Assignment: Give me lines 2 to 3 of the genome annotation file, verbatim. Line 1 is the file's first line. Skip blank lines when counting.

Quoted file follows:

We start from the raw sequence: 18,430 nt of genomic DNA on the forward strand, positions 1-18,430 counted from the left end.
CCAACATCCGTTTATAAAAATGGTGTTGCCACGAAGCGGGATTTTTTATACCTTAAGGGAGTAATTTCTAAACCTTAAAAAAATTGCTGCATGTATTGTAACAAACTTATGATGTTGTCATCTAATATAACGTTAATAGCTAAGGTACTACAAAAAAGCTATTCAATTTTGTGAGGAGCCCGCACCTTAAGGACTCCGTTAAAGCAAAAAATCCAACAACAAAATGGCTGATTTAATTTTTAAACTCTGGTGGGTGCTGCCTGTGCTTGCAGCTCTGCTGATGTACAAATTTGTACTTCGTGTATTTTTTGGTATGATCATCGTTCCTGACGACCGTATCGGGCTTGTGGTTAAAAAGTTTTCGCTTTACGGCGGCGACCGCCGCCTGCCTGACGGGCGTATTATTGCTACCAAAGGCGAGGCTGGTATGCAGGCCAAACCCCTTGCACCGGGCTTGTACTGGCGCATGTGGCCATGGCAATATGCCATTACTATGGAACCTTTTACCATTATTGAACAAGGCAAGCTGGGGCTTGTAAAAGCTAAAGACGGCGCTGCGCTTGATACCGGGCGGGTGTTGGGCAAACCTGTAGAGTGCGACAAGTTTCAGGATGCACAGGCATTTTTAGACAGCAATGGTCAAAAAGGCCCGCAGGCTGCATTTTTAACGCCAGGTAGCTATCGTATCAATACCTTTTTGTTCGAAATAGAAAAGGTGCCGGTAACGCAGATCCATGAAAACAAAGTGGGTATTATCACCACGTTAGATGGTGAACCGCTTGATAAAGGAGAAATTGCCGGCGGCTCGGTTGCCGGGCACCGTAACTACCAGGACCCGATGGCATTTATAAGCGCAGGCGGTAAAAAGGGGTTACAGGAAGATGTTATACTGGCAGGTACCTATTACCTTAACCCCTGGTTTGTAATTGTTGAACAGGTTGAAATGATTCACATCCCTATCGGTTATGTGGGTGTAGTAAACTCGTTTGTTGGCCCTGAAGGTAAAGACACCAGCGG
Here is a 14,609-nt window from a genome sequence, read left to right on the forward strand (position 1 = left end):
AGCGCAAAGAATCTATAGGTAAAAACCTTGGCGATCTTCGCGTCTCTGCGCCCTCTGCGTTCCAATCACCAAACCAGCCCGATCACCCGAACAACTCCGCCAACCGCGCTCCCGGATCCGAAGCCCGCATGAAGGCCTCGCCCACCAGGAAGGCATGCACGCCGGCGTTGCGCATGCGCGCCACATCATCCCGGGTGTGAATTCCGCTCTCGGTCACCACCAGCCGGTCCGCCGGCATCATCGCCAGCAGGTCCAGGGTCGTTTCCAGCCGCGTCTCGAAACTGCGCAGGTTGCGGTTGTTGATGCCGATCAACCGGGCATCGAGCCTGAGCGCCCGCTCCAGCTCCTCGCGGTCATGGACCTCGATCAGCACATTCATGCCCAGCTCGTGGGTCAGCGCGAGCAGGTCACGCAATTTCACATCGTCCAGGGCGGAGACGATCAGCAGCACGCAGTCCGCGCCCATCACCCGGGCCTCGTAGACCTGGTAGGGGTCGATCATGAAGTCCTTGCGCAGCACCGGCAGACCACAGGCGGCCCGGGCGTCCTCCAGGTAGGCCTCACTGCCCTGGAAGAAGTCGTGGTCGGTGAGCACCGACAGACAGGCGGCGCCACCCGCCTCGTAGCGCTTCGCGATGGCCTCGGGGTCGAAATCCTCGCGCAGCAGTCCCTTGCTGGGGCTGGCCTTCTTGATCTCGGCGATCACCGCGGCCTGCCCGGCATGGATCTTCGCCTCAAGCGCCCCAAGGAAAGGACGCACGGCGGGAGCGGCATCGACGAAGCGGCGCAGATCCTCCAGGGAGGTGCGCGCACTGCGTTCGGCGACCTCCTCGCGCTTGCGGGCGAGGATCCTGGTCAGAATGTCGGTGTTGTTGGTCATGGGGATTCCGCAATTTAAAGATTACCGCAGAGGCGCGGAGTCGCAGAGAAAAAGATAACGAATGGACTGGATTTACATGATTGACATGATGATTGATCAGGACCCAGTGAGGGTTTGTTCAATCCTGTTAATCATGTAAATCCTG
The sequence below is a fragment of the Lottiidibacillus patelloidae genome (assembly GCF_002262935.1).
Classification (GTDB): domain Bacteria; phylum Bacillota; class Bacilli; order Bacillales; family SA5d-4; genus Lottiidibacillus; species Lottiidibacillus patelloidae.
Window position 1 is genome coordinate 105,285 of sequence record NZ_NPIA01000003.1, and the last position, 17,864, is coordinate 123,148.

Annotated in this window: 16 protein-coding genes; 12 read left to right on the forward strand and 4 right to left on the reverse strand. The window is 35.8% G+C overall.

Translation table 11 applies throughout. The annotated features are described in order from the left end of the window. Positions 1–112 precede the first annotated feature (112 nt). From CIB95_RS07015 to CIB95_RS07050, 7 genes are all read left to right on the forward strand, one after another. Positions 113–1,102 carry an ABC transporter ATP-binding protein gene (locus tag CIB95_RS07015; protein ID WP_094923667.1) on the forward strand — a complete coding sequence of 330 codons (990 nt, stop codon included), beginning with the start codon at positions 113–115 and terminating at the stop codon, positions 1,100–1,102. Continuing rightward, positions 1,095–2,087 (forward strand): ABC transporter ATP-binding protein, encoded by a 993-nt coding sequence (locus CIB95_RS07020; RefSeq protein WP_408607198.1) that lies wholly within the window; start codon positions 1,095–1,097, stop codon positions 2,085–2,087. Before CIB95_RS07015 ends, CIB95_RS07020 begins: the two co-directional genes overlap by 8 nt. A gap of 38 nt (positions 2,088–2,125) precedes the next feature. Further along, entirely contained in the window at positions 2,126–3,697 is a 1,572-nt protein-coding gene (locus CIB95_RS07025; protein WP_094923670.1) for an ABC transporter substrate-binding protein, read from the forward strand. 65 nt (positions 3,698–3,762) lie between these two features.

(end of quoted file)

CCAACATCCGTTTATAAAAATGGTGTTGCCACGAAGCGGGATTTTTTATACCTTAAGGGAGTAATTTCTAAACCTTAAAAAAATTGCTGCATGTATTGTAACAAACTTATGATGTTGTCATCTAATATAACGTTAATAGCTAAGGTACTACAAAAAAGCTATTCAATTTTGTGAGGAGCCCGCACCTTAAGGACTCCGTTAAAGCAAAAAATCCAACAACAAAATGGCTGATTTAATTTTTAAACTCTGGTGGGTGCTGCCTGTGCTTGCAGCTCTGCTGATGTACAAATTTGTACTTCGTGTATTTTTTGGTATGATCATCGTTCCTGACGACCGTATCGGGCTTGTGGTTAAAAAGTTTTCGCTTTACGGCGGCGACCGCCGCCTGCCTGACGGGCGTATTATTGCTACCAAAGGCGAGGCTGGTATGCAGGCCAAACCCCTTGCACCGGGCTTGTACTGGCGCATGTGGCCATGGCAATATGCCATTACTATGGAACCTTTTACCATTATTGAACAAGGCAAGCTGGGGCTTGTAAAAGCTAAAGACGGCGCTGCGCTTGATACCGGGCGGGTGTTGGGCAAACCTGTAGAGTGCGACAAGTTTCAGGATGCACAGGCATTTTTAGACAGCAATGGTCAAAAAGGCCCGCAGGCTGCATTTTTAACGCCAGGTAGCTATCGTATCAATACCTTTTTGTTCGAAATAGAAAAGGTGCCGGTAACGCAGATCCATGAAAACAAAGTGGGTATTATCACCACGTTAGATGGTGAACCGCTTGATAAAGGAGAAATTGCCGGCGGCTCGGTTGCCGGGCACCGTAACTACCAGGACCCGATGGCATTTATAAGCGCAGGCGGTAAAAAGGGGTTACAGGAAGATGTTATACTGGCAGGTACCTATTACCTTAACCCCTGGTTTGTAATTGTTGAACAGGTTGAAATGATTCACATCCCTATCGGTTATGTGGGTGTAGTAAACTCGTTTGTTGGCCCTGAAGGTAAAGACACCAGCGG
Here is a 14,609-nt window from a genome sequence, read left to right on the forward strand (position 1 = left end):